It has been more than twenty years since Kurt Cobain, the lead singer of Nirvana, died from a shotgun blast to his head, at age 27. His talent, passion, and creativity launched a new movement for not only rock music, but American culture itself.
This is installment #7 of our Estate Planning Lessons From The Stars series, which is based on the Celebrity Legacies TV show for which we provide commentary as the estate legal experts. See other articles in the series here.
Cobain was a game-changer who burned too bright -- brighter than he could handle. His suicide note summarized it well: "I don't have the passion anymore, and so remember, it's better to burn out than to fade away."
Cobain's death may have epitomized the burning out of a flame that grew too hot, but it sparked something else -- court fights and ugly battles over his legacy that continued for almost 20 years.
His widow, Courtney Love, has been at the center of it all. In 1997, she and Cobain's former Nirvana band-mates, Dave Grohl and Krist Novoselic, formed a limited liability company to manage all Nirvana-related projects. Just a few years later, on the eve of the release of a massive 45-track box set of Nirvana rare recordings, Love filed a lawsuit to dissolve the LLC.
Love claimed that her 1997 agreement with the pair should have been voided because she signed the deal under bad advice, and Cobain was really the band -- Grohl and Novoselic were only sidemen, Love said. They, unsurprisingly, counter-sued Love, seeking to remove her from the LLC because she was "incapacitated". They asked for a psychiatric examination of her.
The fighting went back and forth until 2002, when they settled the lawsuit and agreed to green-light the release of the box set. Eventually, when Nirvana was inducted into the Rock 'n Roll Hall of Fame in the Spring of 2014, Love, Grohl and Novoselic appeared together and said they mended their relationship.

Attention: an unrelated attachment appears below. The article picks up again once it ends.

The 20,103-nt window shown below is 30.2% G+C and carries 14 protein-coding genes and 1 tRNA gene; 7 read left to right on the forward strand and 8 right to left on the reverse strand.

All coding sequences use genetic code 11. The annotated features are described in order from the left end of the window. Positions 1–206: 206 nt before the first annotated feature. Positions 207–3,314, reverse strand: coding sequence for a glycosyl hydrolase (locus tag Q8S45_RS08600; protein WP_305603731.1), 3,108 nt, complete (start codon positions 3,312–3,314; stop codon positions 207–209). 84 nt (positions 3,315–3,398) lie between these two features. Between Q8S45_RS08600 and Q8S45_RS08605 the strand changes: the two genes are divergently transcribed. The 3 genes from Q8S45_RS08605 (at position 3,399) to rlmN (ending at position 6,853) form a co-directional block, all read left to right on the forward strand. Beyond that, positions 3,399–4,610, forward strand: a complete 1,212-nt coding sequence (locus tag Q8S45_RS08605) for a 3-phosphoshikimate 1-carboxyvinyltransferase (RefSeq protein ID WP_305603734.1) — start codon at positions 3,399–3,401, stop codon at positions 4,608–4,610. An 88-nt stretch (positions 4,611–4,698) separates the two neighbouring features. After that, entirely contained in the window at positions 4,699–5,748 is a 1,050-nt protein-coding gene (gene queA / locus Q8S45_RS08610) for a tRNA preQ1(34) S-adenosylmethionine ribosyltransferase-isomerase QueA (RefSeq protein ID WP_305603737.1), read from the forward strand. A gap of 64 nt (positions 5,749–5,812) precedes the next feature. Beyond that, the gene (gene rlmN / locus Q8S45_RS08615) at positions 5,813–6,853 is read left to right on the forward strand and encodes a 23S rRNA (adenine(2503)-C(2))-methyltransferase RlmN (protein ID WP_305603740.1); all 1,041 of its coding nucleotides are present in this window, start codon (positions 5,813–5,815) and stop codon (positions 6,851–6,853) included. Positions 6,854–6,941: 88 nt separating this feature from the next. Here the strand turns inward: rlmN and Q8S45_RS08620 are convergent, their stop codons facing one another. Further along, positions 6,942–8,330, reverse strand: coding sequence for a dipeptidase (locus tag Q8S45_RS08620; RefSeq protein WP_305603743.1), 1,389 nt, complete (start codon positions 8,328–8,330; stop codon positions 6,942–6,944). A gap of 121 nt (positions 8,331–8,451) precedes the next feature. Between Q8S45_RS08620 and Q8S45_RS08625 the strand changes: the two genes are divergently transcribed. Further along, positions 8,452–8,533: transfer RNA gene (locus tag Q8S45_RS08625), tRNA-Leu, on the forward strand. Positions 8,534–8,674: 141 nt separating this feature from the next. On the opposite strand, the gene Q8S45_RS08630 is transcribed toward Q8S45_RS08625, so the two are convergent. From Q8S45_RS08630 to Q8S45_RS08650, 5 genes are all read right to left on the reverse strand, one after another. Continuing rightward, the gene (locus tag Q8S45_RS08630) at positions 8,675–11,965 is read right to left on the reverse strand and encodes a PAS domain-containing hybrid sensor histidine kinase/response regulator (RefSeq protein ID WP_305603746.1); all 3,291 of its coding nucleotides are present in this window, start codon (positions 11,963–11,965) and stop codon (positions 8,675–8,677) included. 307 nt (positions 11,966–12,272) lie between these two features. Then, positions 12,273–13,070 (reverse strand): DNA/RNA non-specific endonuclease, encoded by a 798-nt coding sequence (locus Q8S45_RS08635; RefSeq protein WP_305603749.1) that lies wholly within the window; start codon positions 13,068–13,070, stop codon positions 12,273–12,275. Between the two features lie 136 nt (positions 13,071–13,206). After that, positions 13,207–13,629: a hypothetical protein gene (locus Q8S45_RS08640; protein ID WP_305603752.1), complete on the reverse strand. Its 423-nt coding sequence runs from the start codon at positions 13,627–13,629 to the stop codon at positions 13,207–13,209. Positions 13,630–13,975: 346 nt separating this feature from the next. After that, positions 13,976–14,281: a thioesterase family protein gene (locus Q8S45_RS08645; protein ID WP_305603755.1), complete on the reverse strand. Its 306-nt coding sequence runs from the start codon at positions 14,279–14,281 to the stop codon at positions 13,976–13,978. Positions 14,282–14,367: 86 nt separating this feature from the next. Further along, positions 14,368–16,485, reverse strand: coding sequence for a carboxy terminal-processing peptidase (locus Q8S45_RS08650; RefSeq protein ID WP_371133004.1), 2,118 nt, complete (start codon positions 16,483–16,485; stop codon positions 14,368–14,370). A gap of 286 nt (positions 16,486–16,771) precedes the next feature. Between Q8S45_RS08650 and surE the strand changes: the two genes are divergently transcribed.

The lawyer, Rhonda Holmes, accused the would-be defendants of "such greed and moral turpitude" that the case would "make Bernard Madoff look warm and fuzzy." Yet the lawsuit never came to fruition, much to Love's disappointment.
So what did Love do instead? She took to Twitter to accuse Holmes of being bought out by those responsible for the claimed estate fraud. Love even blamed Holmes for causing a rift in her relationship with her daughter, Frances Cobain, Kurt's daughter.
In fact, in 2009, Frances Cobain went to court for a restraining order against her mother. Love lost custody of her daughter as well control of a trust fund that had been set up through Kurt Cobain's estate for Frances' benefit.
Holmes never did file a lawsuit on Love's behalf, but instead sued Courtney Love, claiming she committed libel by her accusatory tweet. Love eventually won the lawsuit, after a trial in early 2014. The jury found that the accusations were untrue, but that Love didn't knowingly make a false statement.